Yet somehow, a new generation of South Africans, Afrikaner and English, reveres F. W. de Klerk, even crediting the former South African president as a “reformer” who led “the country out of the political dead-end [in which] it found itself.”

“Today,” declares De Klerk adulator Pieter du Toit, “South Africa is a democracy, with rights-based guarantees.” The writer, editor of a large internet news site, is perfectly serious when he touts South Africa as a country that affords its citizens “rights-based guarantees.” For this reason, Du Toit should not be taken seriously.

Universal suffrage is not to be conflated with freedom. As Iraqis learned after their “liberation,” ink-stained fingers don’t inoculate against bloodstains, or, rather, rivers of blood.

As the democratic South Africa amply demonstrates, political rights and a paper constitution don’t secure the natural rights to life, liberty, property, and the pursuit of happiness. 

A civilized society, ultimately, is one in which the individual can go about the business of life unmolested. If he can’t do that simple thing, of what value is the vote or a constitution? Extant societal structures that safeguard life and property can always be improved upon. But once these bulwarks against mob rule and mayhem disintegrate, as they have in South Africa, they’re seldom restored.

Far and away the most perplexing paragraph in Du Toit’s ode to De Klerk is his historical justification for De Klerk’s giving the shop to the ANC.

“When the Berlin Wall fell in 1989,” writes Du Toit, “along with a series of governments in the Eastern Bloc, [De Klerk] knew it was a matter of time before the Soviet Union fell, and with that the ANC’s biggest support base. De Klerk recognized the moment to move forward.”

Let me see if I grasp the logic of surrender without defeat.

The ANC’s biggest backer, the USSR, was on the verge of collapse. Therefore, goes the author’s logic, the time was ripe to surrender South Africa to the Soviet Union’s satellite, the ANC? This is worse than a non sequitur. It’s nonsense.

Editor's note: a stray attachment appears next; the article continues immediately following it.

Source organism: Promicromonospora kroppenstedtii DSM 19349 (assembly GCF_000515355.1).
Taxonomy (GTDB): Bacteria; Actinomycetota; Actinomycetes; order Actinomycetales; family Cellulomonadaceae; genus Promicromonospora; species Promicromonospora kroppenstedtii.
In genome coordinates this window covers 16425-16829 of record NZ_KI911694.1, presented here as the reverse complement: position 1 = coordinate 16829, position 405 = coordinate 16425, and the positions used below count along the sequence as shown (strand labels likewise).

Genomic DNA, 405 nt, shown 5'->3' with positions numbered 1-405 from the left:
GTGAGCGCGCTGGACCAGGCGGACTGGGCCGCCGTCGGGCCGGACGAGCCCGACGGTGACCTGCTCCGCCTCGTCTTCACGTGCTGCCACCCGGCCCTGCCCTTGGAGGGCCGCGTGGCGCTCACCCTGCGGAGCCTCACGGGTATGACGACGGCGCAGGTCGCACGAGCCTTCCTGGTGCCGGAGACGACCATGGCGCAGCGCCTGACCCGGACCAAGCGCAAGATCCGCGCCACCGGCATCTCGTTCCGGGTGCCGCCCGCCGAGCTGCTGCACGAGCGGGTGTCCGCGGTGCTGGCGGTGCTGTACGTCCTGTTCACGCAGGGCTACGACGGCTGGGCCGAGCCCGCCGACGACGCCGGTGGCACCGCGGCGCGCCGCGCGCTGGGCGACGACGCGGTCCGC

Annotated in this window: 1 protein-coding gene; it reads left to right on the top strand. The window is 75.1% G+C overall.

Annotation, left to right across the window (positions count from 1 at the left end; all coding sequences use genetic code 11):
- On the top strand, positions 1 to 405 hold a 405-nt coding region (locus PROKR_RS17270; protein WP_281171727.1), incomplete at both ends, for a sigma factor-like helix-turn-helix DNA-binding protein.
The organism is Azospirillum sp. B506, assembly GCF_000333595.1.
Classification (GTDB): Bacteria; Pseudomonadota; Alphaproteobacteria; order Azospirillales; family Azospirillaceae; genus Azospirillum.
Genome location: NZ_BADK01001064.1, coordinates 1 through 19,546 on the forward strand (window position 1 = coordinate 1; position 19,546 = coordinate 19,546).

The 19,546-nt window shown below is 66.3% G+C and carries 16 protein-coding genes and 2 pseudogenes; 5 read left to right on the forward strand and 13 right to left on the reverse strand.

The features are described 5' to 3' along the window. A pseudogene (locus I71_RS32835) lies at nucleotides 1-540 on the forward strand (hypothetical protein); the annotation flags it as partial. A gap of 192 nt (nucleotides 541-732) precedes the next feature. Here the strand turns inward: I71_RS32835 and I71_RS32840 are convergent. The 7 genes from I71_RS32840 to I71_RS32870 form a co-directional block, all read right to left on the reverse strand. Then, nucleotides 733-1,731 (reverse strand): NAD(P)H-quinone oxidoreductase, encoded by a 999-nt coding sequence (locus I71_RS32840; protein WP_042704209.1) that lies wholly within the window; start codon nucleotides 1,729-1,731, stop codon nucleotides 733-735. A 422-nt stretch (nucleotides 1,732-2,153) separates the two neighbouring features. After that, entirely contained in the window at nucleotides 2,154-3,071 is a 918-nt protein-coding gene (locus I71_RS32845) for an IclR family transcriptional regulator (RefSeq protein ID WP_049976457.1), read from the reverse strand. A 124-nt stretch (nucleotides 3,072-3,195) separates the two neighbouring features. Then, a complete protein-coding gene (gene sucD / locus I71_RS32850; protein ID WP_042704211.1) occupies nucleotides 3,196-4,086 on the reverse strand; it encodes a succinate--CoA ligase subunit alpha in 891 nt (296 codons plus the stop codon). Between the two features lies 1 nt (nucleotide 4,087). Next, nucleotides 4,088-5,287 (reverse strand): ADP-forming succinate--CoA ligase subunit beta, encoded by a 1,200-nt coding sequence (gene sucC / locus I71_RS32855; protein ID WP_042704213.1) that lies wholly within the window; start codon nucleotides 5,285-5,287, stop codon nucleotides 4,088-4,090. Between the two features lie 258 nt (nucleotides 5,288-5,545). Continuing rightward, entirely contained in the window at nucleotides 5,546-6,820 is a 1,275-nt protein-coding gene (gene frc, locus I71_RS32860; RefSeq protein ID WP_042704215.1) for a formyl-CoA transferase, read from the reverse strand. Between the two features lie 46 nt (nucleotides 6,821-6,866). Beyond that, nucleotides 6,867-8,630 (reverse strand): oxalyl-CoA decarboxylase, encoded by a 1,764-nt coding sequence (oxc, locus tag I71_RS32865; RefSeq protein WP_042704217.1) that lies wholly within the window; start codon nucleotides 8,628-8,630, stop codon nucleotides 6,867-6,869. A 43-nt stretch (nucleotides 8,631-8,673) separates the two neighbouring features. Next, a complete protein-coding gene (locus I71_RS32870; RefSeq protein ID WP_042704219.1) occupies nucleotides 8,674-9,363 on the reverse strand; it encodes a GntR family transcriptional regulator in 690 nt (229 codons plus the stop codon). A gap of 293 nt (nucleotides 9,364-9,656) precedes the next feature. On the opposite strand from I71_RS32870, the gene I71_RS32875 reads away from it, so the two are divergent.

At the time De Klerk, pushed by American negotiators, gave away the store, the ANC heroes were a ragtag bunch of exiled has-been Communists, scattered all over Africa and Europe, whose main admirers were their Swedish groupies.

By contrast, someone who did have real power was Constand Viljoen, a military hero and former chief of the South African Defense Force. General Viljoen represented the hardliner Afrikaners and the security forces. Viljoen believed, correctly, that De Klerk had shirked his responsibilities to the electorate. He planned on leading a coalition that would have deposed the freelancing De Klerk and negotiated for an Afrikaner ethnic state.

Ditto Mangosuthu Buthelezi, chief minister of the KwaZulu homeland and leader of the Zulu people and their Inkatha Freedom Party (IFP). His championship of self-determination had been denied.

Buthelezi was fed up to the back teeth with being sidelined. He and his Zulu impis (warriors) were every bit as fractious as Viljoen; every bit as willing to fight for their rightful corner of the African Eden.

For setting his sights on decentralized sovereignty in Zululand, the Zulu royal and his following (close on 20 percent of the South African population) were condemned as reactionaries by the West, whose interests De Klerk was, by now, championing.

Alas, the African gentleman Buthelezi and the Afrikaner general Viljoen were no match for the conniving Communists in the ANC and their knavish collaborator, F. W. de Klerk.